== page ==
Friday, 27 April 2012 12:11 PM
Slogans are a useful way of remembering organisations.
For instance, hearing the phrase ‘time well spent’ makes me think of the National Trust while ‘the car in front’ pushes Toyota into your mind. Car manufacturers do love these phrases: BMW ‘the ultimate driving machine’ and Peugeot ‘the drive of your life’, for example. In fact life plays an important part in such slogans as Volvo has chosen to also embrace it with ‘Volvo. for life’.
Driving the Volvo V60 D3 Ocean Race estate certainly does handle all aspects of life whether it be the arduous motorway commute, trips to the tip or much more enjoyable family times.
As you might expect safety is at the forefront of this vehicle. There’s the Blis (blind spot) safety alert on the wing mirrors that’s unavailable on most cars. This is triggered when the Volvo travels at a reasonable speed and there is a hidden car that might have escaped the driver’s attention. Dash past in the outside lane and it rarely notices other vehicles on its left though unless they are high sided lorries.
If an obstacle appears that the car doesn’t expect, a red light on the dash in front of the driver flashes to the accompaniment of a blaring siren, which is utterly frightening and I feel uncalled for. Where I live there are some traffic lights on a right hand bend and as you travel past, the Volvo’s radar senses them and all hell breaks loose. Thank goodness no passengers of a sensitive disposition were travelling with me on that occasion. The same can happen if a car pushes its way in front of the Volvo, which has greater value.
Refreshingly cruise control doesn’t cancel out when changing gear as is usually the way in most other cars.
Volvo claims that up to 90 per cent of accidents are caused by distraction and that half of all drivers hitting a car from behind do not brake at all. To combat this, the V60 is equipped with a useful function that measures the distance of the car in front keeping the Swede a safe distance behind.
The gap can be increased or decreased by the driver. This works especially well for motorway cruising, automatically and smoothly braking and accelerating as required. However, this function does cancel out at speeds under 20 mph or so as it is linked to the cruise control. This really could do with improving because accidents do occur while driving at low speeds, too.
I can see how this function could be used to prevent many low speed collisions if only it worked at such speeds. In torrential rain the radar gets blocked cancelling out the cruise control.
A well-insulated cabin ensures that there is only a hint of a rattle from the two-litre diesel unit on start up and from then on you don’t notice. It’s fantastically fuel efficient, too – around 700 miles on its 67.5 litre tank.
Auto stop start aids this frugality although like its driver this function gets bored after five minutes and restarts. How do I know this? I have been stuck in recurring roadworks for the past week that regularly exceed five minutes and continue for more like 20 minutes. When finally out of the jams, the V60 will confidently travel at speed providing great enjoyment on clear country lanes.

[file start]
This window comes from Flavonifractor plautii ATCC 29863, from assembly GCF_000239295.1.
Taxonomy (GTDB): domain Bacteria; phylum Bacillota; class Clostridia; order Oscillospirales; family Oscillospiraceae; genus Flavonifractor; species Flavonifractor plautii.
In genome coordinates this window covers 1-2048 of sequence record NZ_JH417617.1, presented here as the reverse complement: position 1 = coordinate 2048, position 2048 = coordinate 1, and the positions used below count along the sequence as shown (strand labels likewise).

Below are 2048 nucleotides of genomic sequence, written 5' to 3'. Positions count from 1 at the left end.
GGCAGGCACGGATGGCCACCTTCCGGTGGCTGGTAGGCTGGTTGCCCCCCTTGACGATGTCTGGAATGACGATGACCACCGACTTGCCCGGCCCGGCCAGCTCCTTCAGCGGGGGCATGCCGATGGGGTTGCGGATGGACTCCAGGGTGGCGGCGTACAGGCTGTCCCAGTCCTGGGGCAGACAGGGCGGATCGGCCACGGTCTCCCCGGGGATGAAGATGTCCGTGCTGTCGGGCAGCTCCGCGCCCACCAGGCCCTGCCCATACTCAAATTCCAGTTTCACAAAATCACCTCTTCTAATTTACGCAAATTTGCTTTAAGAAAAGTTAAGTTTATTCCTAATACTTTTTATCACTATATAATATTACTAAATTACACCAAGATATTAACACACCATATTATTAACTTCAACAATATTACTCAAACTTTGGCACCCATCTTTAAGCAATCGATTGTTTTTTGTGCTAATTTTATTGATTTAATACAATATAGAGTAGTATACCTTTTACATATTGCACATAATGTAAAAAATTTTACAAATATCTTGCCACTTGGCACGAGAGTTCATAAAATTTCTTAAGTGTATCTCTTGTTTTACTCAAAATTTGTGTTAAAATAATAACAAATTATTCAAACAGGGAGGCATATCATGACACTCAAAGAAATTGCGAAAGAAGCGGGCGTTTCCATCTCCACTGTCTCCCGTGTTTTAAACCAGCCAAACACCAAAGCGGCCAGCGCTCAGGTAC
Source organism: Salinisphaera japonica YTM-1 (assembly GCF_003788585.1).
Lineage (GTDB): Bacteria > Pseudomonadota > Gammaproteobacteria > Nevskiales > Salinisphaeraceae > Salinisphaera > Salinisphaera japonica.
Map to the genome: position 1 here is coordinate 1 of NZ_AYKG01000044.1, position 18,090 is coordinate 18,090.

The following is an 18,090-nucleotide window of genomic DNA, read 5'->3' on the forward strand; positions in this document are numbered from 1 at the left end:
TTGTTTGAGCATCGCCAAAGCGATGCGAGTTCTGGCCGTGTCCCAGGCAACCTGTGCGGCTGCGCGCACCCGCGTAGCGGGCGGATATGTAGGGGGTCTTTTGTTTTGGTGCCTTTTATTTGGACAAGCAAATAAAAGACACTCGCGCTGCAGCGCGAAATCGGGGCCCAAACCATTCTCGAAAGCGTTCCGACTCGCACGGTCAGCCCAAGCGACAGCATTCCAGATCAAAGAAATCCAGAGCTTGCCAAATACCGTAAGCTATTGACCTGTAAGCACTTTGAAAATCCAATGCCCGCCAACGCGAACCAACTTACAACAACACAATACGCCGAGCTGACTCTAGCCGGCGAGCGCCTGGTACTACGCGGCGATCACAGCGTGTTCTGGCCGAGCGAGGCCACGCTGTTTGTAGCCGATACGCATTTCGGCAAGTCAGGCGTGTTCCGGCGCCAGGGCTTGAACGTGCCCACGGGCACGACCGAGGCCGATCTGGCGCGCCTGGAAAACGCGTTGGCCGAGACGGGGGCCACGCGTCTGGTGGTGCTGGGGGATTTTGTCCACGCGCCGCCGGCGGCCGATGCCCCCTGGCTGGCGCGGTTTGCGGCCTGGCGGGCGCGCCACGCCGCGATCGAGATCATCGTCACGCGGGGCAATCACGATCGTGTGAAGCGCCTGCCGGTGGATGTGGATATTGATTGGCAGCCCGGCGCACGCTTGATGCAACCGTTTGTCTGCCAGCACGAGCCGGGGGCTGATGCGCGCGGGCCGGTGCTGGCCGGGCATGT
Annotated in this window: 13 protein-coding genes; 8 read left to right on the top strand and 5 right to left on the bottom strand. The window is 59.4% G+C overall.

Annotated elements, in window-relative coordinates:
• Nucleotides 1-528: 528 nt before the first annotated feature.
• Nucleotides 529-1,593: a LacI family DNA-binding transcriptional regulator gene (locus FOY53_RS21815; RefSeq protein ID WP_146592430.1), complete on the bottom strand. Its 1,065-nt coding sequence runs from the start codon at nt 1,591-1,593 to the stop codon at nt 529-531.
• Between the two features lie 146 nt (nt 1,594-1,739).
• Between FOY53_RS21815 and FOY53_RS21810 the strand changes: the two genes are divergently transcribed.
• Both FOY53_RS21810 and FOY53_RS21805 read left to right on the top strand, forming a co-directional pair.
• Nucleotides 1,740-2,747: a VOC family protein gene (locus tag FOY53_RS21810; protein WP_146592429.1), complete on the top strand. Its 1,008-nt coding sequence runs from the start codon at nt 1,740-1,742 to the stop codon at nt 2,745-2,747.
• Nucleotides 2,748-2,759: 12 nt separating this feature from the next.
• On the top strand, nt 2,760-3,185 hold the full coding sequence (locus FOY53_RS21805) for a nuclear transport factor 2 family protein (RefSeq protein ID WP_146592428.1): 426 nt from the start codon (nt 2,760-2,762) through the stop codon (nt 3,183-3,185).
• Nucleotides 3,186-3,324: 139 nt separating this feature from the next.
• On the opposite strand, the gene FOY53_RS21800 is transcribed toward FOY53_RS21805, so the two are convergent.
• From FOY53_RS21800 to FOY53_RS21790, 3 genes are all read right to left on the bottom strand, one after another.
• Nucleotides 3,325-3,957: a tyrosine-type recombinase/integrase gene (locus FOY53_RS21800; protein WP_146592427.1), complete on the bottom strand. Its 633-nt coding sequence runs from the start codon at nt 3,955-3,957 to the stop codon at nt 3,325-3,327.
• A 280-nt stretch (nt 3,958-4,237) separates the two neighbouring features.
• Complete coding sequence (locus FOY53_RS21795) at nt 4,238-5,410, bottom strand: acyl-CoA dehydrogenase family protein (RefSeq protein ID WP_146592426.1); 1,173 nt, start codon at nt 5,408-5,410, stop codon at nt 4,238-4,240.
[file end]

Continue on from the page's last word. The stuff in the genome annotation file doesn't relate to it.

It is also fitted with Volvo’s e-Drive mode, which further helps economy. The six speed box is pleasing to use although on occasions it can be indecisive when choosing second gear.
The sat nav alerts the driver to the fact they’re entering the London congestion charge zone but this needs updating as it is free on weekends or public holidays.
The V60 is a comfortable executive express equipped with quickclear windscreen demisters and heated front seats. All the usual luxuries are included such as electric windows and air con. The dashboard is similar to that of an Alfa Romeo because it is angled in the driver’s favour, much to my wife’s disappointment. The radio reception could be stronger.
Externally the V60 is a curvaceous beauty – Volvo has taken the old V60 and rounded off the edges with great success producing a very fashionable and sought after cool estate car. However, there are some blind spots, making it feel a little cumbersome on occasions, mainly when manoeuvring and reversing but its safety systems help with this.
Unlocking the car is simple – as long as the driver has the key on them, the Volvo intelligently recognises this fact and all you have to do is place a hand on a door handle for it to open. This is a much appreciated feature during April showers as it means you get in the car very quickly without the usual faff associated with car keys.
If the driver has the key on them there’s no need to insert the key in the dash to start the car. Instead just put your feet on the clutch and brake and push the start button and it fires into life.
There isn’t a traditional handbrake instead a switch on the right of the dash – you just push it down to unlock or engage but there is a slight delay. The wing mirrors automatically fold when it’s locked.
Parkers, the car experts, say: “Volvo is best known for large and practical estates and the V60 remains the core model for the manufacturer – a modern version of its archetypal load carrier.”
As you would expect the V60 is a splendid driver’s car loaded with safety features.
Volvo V60 2-litre D3 estate Ocean Race
New price: £35,400
Top speed: 137mph
Economy: 65mpg (extra urban)
Watch the video at: www.testdrives.biz
By Tim Saunders
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